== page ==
‘Like Brown, Osborne’s reaction to economic trouble is to borrow more. He may well be right to do so, but he ought to be honest about it. This matters, because it’s not his money. Every penny of money his government borrows has to be repaid by ordinary people.’
He goes on to suggest we are being badly served by the BBC who fail to make the debate understandable and wide ranging enough:
‘Osborne ought to be shocked at the opinion polls showing that only about a tenth of the public understand that he’s massively increasing the debt, and that most people think he’s reducing it.’
‘The BBC ought to be the custodians of this, with its role as a public service broadcaster. But the BBC has adopted a Balls-lite narrative of harsh, radical cuts – and won’t back down from it.’
In the comments ‘#88′ links us to this which reveals the effect on manufacturing employment that Labour’s massive Public Sector ‘national service’ scheme had:
‘The Keynes vs Hayek debate is at its sharpest on the issue of employment. Can government create jobs (as Balls says)? Or does large public sector employment simply displace economic activity that would happen elsewhere (as Osborne says)? A fascinating study has been released today by the Spatial Economics Research Centre at the LSE showing the damage done by public sector employment to the real economy. Drawing on a huge amount of local-level data over an eight-year period, it’s a serious piece of research that is worth looking into and deserves to impact our economic debate.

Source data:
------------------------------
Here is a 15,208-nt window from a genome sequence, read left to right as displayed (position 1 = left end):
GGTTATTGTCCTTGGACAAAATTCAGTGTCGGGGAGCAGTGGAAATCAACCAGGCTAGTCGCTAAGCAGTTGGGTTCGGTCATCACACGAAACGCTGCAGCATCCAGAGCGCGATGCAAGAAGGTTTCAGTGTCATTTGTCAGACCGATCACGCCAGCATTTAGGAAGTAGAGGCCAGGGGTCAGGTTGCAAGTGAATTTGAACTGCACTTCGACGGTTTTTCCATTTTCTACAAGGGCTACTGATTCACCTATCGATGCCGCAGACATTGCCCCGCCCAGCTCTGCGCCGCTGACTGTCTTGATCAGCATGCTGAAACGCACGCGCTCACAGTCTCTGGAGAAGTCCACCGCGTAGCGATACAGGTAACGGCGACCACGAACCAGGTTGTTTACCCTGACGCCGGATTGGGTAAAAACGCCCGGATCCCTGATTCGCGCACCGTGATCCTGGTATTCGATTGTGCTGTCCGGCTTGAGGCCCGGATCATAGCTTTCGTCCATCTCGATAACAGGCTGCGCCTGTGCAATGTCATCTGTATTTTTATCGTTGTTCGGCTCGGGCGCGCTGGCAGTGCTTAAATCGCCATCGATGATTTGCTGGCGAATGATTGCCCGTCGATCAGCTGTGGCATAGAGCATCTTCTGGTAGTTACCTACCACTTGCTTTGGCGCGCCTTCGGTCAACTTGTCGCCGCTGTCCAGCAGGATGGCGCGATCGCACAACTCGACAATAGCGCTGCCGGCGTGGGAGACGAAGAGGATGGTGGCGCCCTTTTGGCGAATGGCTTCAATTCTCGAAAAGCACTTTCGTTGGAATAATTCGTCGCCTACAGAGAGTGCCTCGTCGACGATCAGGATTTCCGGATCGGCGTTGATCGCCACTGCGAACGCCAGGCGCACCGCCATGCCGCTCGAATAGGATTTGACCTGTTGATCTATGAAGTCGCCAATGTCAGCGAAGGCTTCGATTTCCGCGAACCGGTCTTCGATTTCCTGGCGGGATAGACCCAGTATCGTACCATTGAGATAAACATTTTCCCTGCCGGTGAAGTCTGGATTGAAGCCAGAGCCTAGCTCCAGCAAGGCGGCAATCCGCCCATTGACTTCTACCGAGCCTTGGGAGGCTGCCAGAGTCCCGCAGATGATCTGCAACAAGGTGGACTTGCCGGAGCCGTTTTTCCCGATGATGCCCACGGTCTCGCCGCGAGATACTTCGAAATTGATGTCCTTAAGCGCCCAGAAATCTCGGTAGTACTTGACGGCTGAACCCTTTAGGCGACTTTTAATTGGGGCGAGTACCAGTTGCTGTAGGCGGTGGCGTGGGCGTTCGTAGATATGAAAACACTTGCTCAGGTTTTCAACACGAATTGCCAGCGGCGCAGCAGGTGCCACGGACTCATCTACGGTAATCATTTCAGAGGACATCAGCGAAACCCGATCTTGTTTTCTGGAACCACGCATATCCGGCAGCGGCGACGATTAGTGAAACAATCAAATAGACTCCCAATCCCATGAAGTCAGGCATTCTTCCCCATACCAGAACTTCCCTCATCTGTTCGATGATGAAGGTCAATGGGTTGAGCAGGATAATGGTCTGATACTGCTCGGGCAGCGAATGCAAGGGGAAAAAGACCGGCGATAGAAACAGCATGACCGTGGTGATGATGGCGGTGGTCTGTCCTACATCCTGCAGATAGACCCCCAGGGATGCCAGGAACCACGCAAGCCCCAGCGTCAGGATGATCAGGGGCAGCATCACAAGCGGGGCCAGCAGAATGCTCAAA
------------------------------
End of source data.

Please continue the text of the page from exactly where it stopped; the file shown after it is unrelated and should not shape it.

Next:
1. First, what is seen. In the short term, hiring someone to work for the government means another worker, who in turn spends. As the report puts it, ‘additional jobs may be generated as a result of increased demand for locally produced goods and services’. That is what is seen. In the short term — 2003-07 is the time period looked at — the study finds that for every 100 extra public sector jobs you get 50 additional jobs in the service and construction industries.
2. Next, what is unseen. Namely, the effect on other industries. For every 100 extra public sector jobs, the study finds 40 fewer jobs in manufacturing, because local businesses find it harder to hire people. This essentially cancels out the benefit in the service industry. As the study says, ‘Public sector employment has little effect on total private sector employment in the short run’. Over that four year period, expanding the public sector didn’t crowd out the private sector, but it didn’t help it grow either.
3. In the long-term, the public sector crowds out the private sector. Crucially, over a longer period (1999-2007) the study finds that enlarging the public sector causes even greater pain to manufacturing with no gain in the services industry. In fact, adding 100 extra public sector jobs leads to 100 fewer private sector ones, and leaves the overall employment level unchanged.
What the study does not say, but is blindingly obvious, is that manufacturing jobs are a whole lot more beneficial to the economy than public sector pen-pushers. So the net effect of all this is to make government bigger, but everyone poorer.’
If the BBC are not discussing this study that Nelson has summed up for you above then you have to seriously question the BBC’s professionalism and impartiality and its ability to inform and educate the public about the most serious and important issues in the public domain.